In Progress: Doctorate in Vocal Performance and Pedagogy at the New England Conservatory of Music
Emily Siar, soprano, is a Boston-based vocalist, voice teacher, and writer with extensive experience performing opera, cabaret, chamber music, art song, and musical theater. A passionate voice teacher, Emily is committed to helping her students accomplish their voice goals and cultivating loving relationships with their voices and themselves. Emily believes that singing has the potential to be a radically healing act and is so grateful for the opportunity to be part of her students’ journeys.
Emily holds a Masters of Music in Vocal Performance from the Eastman School of Music and is currently a fourth year doctoral candidate in Vocal Performance and Pedagogy at the New England Conservatory of Music.
Why do you sing?
I am called to sing because it offers a continual outlet for me to explore who I am on a deep level and to share with others. I relish the process of delving into text and character, collaborating with fellow musicians, and bringing a piece to life in the moment for an audience. I find making music to be stimulating and freeing and feel that it allows me be the most expansive version of who I am!
Why do you teach?
I love working with students who sing all kinds of music, including musical theater, pop, classical, R&B, country, funk, and folk. I am constantly listening to high-level singers in a wide variety of genres so I can be of service to my students in whatever music they love.
How do you describe your lessons?
My lessons are very student-centric, geared toward the unique personality and goals of each person who walks through the door of my studio (or into my zoom room!) I believe that every person already has an innate capacity for vocal and musical expression, and it is my job to see that seed inside each student and to water it like crazy! In lessons, we use tailored voice exercises to explore a variety of sounds, seeking those that are most sustainable, stylistically-appropriate, and (most importantly) freely produced. We’ll work hard together, but we’ll have a lot of fun along the way!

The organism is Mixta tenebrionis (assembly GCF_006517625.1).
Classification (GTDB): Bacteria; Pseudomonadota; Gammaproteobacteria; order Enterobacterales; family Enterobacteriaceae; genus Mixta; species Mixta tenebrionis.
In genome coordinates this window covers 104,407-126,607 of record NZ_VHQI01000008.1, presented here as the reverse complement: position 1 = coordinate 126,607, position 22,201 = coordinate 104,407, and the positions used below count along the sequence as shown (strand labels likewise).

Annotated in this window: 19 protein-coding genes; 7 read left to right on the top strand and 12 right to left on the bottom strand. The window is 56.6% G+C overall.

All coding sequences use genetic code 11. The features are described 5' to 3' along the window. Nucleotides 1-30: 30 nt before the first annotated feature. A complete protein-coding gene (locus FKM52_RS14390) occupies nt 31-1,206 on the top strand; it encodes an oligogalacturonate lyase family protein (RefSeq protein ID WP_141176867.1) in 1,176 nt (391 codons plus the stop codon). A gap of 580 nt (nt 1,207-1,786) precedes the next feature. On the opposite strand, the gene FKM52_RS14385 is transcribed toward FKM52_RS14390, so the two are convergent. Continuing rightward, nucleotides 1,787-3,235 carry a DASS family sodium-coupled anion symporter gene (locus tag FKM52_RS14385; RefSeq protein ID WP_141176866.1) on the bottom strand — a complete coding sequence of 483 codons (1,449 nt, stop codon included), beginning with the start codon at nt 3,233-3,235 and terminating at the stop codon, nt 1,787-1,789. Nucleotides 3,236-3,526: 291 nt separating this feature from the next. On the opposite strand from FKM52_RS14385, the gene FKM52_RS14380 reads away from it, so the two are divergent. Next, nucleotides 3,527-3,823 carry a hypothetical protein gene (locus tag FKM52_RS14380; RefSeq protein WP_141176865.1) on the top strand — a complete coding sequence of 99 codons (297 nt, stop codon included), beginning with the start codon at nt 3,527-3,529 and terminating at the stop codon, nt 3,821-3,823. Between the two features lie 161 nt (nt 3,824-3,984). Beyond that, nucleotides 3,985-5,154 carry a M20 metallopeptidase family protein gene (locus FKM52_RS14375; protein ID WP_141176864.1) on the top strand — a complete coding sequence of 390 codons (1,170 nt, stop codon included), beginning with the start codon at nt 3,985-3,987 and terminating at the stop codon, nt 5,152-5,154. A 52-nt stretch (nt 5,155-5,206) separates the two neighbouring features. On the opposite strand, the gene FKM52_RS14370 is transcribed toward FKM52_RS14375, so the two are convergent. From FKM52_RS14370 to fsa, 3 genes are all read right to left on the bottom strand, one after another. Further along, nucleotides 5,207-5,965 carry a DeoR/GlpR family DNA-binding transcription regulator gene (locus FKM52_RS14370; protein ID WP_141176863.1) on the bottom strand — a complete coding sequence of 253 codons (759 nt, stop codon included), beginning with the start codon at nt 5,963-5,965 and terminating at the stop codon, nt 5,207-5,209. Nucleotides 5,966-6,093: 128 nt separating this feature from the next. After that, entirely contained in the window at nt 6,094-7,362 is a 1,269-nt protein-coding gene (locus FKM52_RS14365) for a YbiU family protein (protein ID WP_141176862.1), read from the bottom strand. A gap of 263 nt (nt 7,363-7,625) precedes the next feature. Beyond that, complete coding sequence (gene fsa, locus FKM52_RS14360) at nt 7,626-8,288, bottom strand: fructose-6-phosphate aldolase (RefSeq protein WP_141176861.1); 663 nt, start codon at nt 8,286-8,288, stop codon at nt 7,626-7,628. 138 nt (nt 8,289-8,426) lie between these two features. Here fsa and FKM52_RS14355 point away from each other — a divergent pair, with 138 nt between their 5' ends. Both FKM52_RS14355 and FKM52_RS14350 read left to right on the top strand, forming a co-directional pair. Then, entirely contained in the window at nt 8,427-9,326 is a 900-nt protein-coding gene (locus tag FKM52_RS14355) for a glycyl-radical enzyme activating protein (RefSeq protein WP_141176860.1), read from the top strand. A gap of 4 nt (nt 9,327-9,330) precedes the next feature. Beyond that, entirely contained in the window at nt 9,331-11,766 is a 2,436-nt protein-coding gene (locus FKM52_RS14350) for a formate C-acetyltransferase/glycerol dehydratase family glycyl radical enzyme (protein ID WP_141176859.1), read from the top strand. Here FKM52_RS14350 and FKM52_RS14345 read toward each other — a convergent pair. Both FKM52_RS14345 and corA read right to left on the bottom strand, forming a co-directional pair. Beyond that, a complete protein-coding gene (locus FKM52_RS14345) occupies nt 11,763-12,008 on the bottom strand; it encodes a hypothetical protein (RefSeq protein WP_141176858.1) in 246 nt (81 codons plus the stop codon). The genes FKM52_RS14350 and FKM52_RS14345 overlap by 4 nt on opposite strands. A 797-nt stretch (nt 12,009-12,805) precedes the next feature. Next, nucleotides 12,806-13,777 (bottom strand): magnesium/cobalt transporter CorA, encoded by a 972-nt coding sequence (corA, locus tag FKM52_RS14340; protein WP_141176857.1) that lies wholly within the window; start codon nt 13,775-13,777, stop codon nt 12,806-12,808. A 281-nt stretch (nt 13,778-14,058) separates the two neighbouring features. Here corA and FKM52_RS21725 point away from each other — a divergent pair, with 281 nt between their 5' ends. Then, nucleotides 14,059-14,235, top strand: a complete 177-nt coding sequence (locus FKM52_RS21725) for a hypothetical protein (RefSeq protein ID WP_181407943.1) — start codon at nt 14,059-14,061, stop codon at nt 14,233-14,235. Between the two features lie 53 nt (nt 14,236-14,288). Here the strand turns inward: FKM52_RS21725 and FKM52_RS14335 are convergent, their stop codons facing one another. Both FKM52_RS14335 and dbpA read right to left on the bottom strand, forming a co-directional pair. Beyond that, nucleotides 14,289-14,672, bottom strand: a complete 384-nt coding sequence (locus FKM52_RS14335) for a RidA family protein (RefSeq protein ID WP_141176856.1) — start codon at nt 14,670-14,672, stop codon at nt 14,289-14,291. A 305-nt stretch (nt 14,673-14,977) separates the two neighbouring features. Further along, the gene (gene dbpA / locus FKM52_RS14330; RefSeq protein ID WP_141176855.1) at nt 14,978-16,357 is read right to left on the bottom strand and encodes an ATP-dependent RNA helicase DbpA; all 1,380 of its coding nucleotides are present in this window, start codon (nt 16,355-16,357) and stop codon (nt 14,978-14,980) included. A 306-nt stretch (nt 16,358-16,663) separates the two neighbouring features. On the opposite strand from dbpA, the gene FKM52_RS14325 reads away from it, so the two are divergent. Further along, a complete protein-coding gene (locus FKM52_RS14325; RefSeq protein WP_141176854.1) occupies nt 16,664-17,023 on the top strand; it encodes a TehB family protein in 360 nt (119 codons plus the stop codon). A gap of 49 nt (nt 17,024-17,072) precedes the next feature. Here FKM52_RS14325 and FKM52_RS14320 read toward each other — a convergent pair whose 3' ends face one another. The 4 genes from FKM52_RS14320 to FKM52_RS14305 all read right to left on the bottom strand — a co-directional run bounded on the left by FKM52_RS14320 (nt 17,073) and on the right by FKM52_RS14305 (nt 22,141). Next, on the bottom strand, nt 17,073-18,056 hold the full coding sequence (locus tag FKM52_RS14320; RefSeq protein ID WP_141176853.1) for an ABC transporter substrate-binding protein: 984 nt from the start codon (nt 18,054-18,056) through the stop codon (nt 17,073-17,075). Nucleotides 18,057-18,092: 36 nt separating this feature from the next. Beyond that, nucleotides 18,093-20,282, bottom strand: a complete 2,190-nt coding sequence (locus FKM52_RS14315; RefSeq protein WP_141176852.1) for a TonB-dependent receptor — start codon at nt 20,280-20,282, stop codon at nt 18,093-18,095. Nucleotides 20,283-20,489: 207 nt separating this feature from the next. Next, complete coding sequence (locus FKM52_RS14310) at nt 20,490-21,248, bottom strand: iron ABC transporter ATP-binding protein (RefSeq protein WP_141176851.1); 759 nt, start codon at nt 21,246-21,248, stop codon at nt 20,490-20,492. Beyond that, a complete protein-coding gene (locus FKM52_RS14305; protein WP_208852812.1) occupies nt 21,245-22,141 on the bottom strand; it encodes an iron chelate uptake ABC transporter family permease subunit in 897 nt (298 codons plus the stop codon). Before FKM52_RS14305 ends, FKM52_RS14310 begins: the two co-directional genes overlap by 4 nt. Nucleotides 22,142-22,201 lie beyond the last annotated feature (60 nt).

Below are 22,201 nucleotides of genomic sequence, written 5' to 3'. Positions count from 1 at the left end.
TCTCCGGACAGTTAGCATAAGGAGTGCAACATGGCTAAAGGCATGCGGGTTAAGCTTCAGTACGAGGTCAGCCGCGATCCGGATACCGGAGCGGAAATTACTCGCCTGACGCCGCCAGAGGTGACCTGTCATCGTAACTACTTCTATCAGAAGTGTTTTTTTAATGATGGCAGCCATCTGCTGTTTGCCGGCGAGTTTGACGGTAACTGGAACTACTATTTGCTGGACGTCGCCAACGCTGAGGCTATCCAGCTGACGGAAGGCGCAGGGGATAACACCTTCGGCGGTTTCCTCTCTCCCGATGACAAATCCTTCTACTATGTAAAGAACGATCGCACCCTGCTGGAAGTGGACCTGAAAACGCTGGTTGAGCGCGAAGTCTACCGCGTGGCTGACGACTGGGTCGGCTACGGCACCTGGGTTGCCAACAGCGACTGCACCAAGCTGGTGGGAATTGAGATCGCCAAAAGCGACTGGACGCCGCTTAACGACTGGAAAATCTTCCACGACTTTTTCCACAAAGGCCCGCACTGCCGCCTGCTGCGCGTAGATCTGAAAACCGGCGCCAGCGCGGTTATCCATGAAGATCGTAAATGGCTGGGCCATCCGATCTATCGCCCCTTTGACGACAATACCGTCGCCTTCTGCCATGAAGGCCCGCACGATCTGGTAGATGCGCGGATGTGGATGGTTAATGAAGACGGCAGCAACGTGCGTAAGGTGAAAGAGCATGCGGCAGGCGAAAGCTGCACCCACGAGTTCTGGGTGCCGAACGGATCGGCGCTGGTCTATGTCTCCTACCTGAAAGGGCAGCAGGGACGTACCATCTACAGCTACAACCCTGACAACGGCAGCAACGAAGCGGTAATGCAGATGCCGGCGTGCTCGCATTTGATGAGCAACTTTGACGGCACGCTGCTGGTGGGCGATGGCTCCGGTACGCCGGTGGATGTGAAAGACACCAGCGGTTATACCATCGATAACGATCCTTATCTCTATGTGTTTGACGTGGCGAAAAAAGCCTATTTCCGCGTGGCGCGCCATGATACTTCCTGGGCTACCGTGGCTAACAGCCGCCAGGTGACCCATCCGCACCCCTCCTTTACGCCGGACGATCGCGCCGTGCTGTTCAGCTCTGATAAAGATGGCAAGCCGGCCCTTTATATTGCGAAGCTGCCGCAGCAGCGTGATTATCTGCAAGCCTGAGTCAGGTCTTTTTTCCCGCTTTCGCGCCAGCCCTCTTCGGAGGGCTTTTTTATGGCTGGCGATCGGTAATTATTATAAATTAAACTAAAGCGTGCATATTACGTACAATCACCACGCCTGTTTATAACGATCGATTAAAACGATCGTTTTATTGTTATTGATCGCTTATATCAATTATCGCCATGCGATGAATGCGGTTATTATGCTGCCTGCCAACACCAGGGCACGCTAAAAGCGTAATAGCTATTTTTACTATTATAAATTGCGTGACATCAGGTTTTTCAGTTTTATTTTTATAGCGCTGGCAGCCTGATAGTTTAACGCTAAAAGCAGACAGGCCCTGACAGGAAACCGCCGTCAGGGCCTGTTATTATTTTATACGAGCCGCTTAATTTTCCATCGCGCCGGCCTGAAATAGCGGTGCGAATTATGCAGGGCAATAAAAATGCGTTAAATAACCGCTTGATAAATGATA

How do you practice?
As singers, it’s easy to get preoccupied with what’s happening in our throats and lose sight of the fact that our whole bodies are our instruments! My practice always begins with bodywork of some kind to ground and center me. When I move on to vocalizes, I listen and feel for what my voice needs in the moment in order to find balance and ease. I approach practicing almost like a meditation, staying grounded and focused in the moment, accepting where I’m at, and responding to the conditions at hand. For me, quality over quantity is key! I’ll take 20 minutes of focused practice over an hour of distracted work any day.
What is your favorite teaching tool?
I love using straws in lessons to help my students find more freedom of airflow and ease in their vocalization! Plus, they are a great way to warm up when you can’t make a lot of noise (apartment practice, anyone?!)